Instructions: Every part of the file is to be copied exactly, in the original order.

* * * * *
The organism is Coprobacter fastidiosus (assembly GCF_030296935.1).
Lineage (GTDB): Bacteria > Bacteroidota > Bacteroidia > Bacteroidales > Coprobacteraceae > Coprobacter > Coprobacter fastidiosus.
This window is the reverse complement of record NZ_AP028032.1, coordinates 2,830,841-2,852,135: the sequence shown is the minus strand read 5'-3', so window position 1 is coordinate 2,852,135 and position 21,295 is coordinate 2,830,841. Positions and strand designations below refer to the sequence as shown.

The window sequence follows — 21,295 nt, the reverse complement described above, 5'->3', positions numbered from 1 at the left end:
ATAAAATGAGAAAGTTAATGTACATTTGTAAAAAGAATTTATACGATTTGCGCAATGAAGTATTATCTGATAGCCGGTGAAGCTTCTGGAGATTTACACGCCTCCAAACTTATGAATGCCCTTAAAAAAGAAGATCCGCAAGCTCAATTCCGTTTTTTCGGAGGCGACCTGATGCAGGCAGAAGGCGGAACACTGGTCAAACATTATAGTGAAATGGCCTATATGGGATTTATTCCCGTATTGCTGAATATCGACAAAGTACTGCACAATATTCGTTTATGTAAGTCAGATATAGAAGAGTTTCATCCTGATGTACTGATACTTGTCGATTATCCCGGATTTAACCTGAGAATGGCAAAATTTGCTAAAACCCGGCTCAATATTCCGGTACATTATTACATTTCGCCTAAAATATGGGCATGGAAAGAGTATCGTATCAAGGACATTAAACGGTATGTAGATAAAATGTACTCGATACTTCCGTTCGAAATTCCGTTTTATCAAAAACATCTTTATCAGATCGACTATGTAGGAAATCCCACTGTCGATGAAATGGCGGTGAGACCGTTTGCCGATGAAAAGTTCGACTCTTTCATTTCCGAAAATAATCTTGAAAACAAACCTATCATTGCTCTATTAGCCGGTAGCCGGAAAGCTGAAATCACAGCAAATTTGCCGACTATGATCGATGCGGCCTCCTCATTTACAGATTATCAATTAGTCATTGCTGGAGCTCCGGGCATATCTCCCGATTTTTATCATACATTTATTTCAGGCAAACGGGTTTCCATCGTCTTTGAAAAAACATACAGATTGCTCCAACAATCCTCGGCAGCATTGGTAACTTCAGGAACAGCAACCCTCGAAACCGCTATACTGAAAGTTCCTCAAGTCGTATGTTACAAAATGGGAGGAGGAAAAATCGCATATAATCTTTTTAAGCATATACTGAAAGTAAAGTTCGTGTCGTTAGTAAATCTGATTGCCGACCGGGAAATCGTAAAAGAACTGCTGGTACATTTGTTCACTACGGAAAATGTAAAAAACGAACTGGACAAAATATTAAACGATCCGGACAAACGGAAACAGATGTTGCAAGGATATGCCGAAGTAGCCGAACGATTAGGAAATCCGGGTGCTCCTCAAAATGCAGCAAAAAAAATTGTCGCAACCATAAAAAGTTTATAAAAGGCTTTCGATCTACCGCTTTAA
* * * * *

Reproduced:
The organism is Coprobacter fastidiosus (assembly GCF_030296935.1).
Lineage (GTDB): Bacteria > Bacteroidota > Bacteroidia > Bacteroidales > Coprobacteraceae > Coprobacter > Coprobacter fastidiosus.
This window is the reverse complement of record NZ_AP028032.1, coordinates 2,830,841-2,852,135: the sequence shown is the minus strand read 5'-3', so window position 1 is coordinate 2,852,135 and position 21,295 is coordinate 2,830,841. Positions and strand designations below refer to the sequence as shown.

The window sequence follows — 21,295 nt, the reverse complement described above, 5'->3', positions numbered from 1 at the left end:
ATAAAATGAGAAAGTTAATGTACATTTGTAAAAAGAATTTATACGATTTGCGCAATGAAGTATTATCTGATAGCCGGTGAAGCTTCTGGAGATTTACACGCCTCCAAACTTATGAATGCCCTTAAAAAAGAAGATCCGCAAGCTCAATTCCGTTTTTTCGGAGGCGACCTGATGCAGGCAGAAGGCGGAACACTGGTCAAACATTATAGTGAAATGGCCTATATGGGATTTATTCCCGTATTGCTGAATATCGACAAAGTACTGCACAATATTCGTTTATGTAAGTCAGATATAGAAGAGTTTCATCCTGATGTACTGATACTTGTCGATTATCCCGGATTTAACCTGAGAATGGCAAAATTTGCTAAAACCCGGCTCAATATTCCGGTACATTATTACATTTCGCCTAAAATATGGGCATGGAAAGAGTATCGTATCAAGGACATTAAACGGTATGTAGATAAAATGTACTCGATACTTCCGTTCGAAATTCCGTTTTATCAAAAACATCTTTATCAGATCGACTATGTAGGAAATCCCACTGTCGATGAAATGGCGGTGAGACCGTTTGCCGATGAAAAGTTCGACTCTTTCATTTCCGAAAATAATCTTGAAAACAAACCTATCATTGCTCTATTAGCCGGTAGCCGGAAAGCTGAAATCACAGCAAATTTGCCGACTATGATCGATGCGGCCTCCTCATTTACAGATTATCAATTAGTCATTGCTGGAGCTCCGGGCATATCTCCCGATTTTTATCATACATTTATTTCAGGCAAACGGGTTTCCATCGTCTTTGAAAAAACATACAGATTGCTCCAACAATCCTCGGCAGCATTGGTAACTTCAGGAACAGCAACCCTCGAAACCGCTATACTGAAAGTTCCTCAAGTCGTATGTTACAAAATGGGAGGAGGAAAAATCGCATATAATCTTTTTAAGCATATACTGAAAGTAAAGTTCGTGTCGTTAGTAAATCTGATTGCCGACCGGGAAATCGTAAAAGAACTGCTGGTACATTTGTTCACTACGGAAAATGTAAAAAACGAACTGGACAAAATATTAAACGATCCGGACAAACGGAAACAGATGTTGCAAGGATATGCCGAAGTAGCCGAACGATTAGGAAATCCGGGTGCTCCTCAAAATGCAGCAAAAAAAATTGTCGCAACCATAAAAAGTTTATAAAAGGCTTTCGATCTACCGCTTTAA